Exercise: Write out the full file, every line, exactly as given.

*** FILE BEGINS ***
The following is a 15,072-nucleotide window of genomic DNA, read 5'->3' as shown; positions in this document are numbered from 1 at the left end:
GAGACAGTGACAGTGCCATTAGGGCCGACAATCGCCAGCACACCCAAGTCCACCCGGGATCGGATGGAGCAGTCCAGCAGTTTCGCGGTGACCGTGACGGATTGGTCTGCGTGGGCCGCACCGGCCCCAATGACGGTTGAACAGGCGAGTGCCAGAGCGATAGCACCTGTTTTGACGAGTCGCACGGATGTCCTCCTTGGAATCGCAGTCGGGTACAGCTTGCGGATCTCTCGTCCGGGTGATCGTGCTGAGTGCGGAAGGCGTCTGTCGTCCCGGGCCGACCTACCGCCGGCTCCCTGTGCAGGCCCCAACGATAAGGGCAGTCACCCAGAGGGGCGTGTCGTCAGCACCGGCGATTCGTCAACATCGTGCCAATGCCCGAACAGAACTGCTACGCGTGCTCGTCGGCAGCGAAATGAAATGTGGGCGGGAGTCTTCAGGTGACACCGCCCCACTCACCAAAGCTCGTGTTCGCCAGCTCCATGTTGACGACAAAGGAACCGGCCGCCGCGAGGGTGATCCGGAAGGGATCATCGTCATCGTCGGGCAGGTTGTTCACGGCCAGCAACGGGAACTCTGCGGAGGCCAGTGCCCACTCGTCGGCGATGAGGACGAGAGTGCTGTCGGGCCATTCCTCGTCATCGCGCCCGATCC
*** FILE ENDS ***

The following is a 15,072-nucleotide window of genomic DNA, read 5'->3' as shown; positions in this document are numbered from 1 at the left end:
GAGACAGTGACAGTGCCATTAGGGCCGACAATCGCCAGCACACCCAAGTCCACCCGGGATCGGATGGAGCAGTCCAGCAGTTTCGCGGTGACCGTGACGGATTGGTCTGCGTGGGCCGCACCGGCCCCAATGACGGTTGAACAGGCGAGTGCCAGAGCGATAGCACCTGTTTTGACGAGTCGCACGGATGTCCTCCTTGGAATCGCAGTCGGGTACAGCTTGCGGATCTCTCGTCCGGGTGATCGTGCTGAGTGCGGAAGGCGTCTGTCGTCCCGGGCCGACCTACCGCCGGCTCCCTGTGCAGGCCCCAACGATAAGGGCAGTCACCCAGAGGGGCGTGTCGTCAGCACCGGCGATTCGTCAACATCGTGCCAATGCCCGAACAGAACTGCTACGCGTGCTCGTCGGCAGCGAAATGAAATGTGGGCGGGAGTCTTCAGGTGACACCGCCCCACTCACCAAAGCTCGTGTTCGCCAGCTCCATGTTGACGACAAAGGAACCGGCCGCCGCGAGGGTGATCCGGAAGGGATCATCGTCATCGTCGGGCAGGTTGTTCACGGCCAGCAACGGGAACTCTGCGGAGGCCAGTGCCCACTCGTCGGCGATGAGGACGAGAGTGCTGTCGGGCCATTCCTCGTCATCGCGCCCGATCC